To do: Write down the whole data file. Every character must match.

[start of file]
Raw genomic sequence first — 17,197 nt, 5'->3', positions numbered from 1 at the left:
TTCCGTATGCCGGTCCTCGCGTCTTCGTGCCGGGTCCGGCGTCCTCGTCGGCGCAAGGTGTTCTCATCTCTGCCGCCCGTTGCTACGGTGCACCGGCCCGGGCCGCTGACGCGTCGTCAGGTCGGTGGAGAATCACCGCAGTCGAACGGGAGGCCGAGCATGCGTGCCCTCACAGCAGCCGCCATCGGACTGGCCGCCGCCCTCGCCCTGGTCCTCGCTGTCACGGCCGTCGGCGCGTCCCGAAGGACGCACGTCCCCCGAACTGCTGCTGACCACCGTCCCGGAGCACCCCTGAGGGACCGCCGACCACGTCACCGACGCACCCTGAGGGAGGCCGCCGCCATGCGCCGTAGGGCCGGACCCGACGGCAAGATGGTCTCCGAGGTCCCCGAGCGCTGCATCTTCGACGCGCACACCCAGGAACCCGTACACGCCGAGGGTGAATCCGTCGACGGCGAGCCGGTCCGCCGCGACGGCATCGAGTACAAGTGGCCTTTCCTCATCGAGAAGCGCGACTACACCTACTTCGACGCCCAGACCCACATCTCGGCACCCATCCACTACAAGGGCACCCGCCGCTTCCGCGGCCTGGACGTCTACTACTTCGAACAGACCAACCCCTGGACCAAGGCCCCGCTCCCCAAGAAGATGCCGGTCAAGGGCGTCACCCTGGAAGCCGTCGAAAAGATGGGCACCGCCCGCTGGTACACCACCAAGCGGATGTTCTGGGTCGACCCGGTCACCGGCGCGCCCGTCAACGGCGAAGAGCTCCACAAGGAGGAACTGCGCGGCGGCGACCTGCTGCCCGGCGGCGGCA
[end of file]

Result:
Raw genomic sequence first — 17,197 nt, 5'->3', positions numbered from 1 at the left:
TTCCGTATGCCGGTCCTCGCGTCTTCGTGCCGGGTCCGGCGTCCTCGTCGGCGCAAGGTGTTCTCATCTCTGCCGCCCGTTGCTACGGTGCACCGGCCCGGGCCGCTGACGCGTCGTCAGGTCGGTGGAGAATCACCGCAGTCGAACGGGAGGCCGAGCATGCGTGCCCTCACAGCAGCCGCCATCGGACTGGCCGCCGCCCTCGCCCTGGTCCTCGCTGTCACGGCCGTCGGCGCGTCCCGAAGGACGCACGTCCCCCGAACTGCTGCTGACCACCGTCCCGGAGCACCCCTGAGGGACCGCCGACCACGTCACCGACGCACCCTGAGGGAGGCCGCCGCCATGCGCCGTAGGGCCGGACCCGACGGCAAGATGGTCTCCGAGGTCCCCGAGCGCTGCATCTTCGACGCGCACACCCAGGAACCCGTACACGCCGAGGGTGAATCCGTCGACGGCGAGCCGGTCCGCCGCGACGGCATCGAGTACAAGTGGCCTTTCCTCATCGAGAAGCGCGACTACACCTACTTCGACGCCCAGACCCACATCTCGGCACCCATCCACTACAAGGGCACCCGCCGCTTCCGCGGCCTGGACGTCTACTACTTCGAACAGACCAACCCCTGGACCAAGGCCCCGCTCCCCAAGAAGATGCCGGTCAAGGGCGTCACCCTGGAAGCCGTCGAAAAGATGGGCACCGCCCGCTGGTACACCACCAAGCGGATGTTCTGGGTCGACCCGGTCACCGGCGCGCCCGTCAACGGCGAAGAGCTCCACAAGGAGGAACTGCGCGGCGGCGACCTGCTGCCCGGCGGCGGCA